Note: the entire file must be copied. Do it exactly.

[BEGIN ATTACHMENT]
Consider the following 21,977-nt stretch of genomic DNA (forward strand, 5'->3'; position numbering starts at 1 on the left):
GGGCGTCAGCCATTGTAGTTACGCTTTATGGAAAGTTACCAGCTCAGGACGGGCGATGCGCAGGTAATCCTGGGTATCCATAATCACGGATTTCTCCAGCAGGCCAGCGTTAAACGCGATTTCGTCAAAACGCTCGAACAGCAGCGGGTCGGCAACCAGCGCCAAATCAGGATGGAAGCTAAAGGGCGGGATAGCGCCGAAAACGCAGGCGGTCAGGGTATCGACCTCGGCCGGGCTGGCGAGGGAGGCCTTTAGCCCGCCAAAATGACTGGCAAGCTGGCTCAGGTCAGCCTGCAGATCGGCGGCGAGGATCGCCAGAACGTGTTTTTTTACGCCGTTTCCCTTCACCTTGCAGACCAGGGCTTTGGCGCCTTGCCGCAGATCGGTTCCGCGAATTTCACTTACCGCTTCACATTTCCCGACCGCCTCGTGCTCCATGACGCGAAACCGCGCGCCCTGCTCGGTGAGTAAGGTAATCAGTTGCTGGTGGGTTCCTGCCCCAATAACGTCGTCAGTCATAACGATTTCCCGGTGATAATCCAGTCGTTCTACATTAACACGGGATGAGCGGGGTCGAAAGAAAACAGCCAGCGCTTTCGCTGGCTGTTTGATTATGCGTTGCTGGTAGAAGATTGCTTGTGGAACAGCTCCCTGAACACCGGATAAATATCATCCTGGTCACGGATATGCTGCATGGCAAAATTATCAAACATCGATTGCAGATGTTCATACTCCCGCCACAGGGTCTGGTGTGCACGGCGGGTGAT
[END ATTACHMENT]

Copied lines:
Consider the following 21,977-nt stretch of genomic DNA (forward strand, 5'->3'; position numbering starts at 1 on the left):
GGGCGTCAGCCATTGTAGTTACGCTTTATGGAAAGTTACCAGCTCAGGACGGGCGATGCGCAGGTAATCCTGGGTATCCATAATCACGGATTTCTCCAGCAGGCCAGCGTTAAACGCGATTTCGTCAAAACGCTCGAACAGCAGCGGGTCGGCAACCAGCGCCAAATCAGGATGGAAGCTAAAGGGCGGGATAGCGCCGAAAACGCAGGCGGTCAGGGTATCGACCTCGGCCGGGCTGGCGAGGGAGGCCTTTAGCCCGCCAAAATGACTGGCAAGCTGGCTCAGGTCAGCCTGCAGATCGGCGGCGAGGATCGCCAGAACGTGTTTTTTTACGCCGTTTCCCTTCACCTTGCAGACCAGGGCTTTGGCGCCTTGCCGCAGATCGGTTCCGCGAATTTCACTTACCGCTTCACATTTCCCGACCGCCTCGTGCTCCATGACGCGAAACCGCGCGCCCTGCTCGGTGAGTAAGGTAATCAGTTGCTGGTGGGTTCCTGCCCCAATAACGTCGTCAGTCATAACGATTTCCCGGTGATAATCCAGTCGTTCTACATTAACACGGGATGAGCGGGGTCGAAAGAAAACAGCCAGCGCTTTCGCTGGCTGTTTGATTATGCGTTGCTGGTAGAAGATTGCTTGTGGAACAGCTCCCTGAACACCGGATAAATATCATCCTGGTCACGGATATGCTGCATGGCAAAATTATCAAACATCGATTGCAGATGTTCATACTCCCGCCACAGGGTCTGGTGTGCACGGCGGGTGAT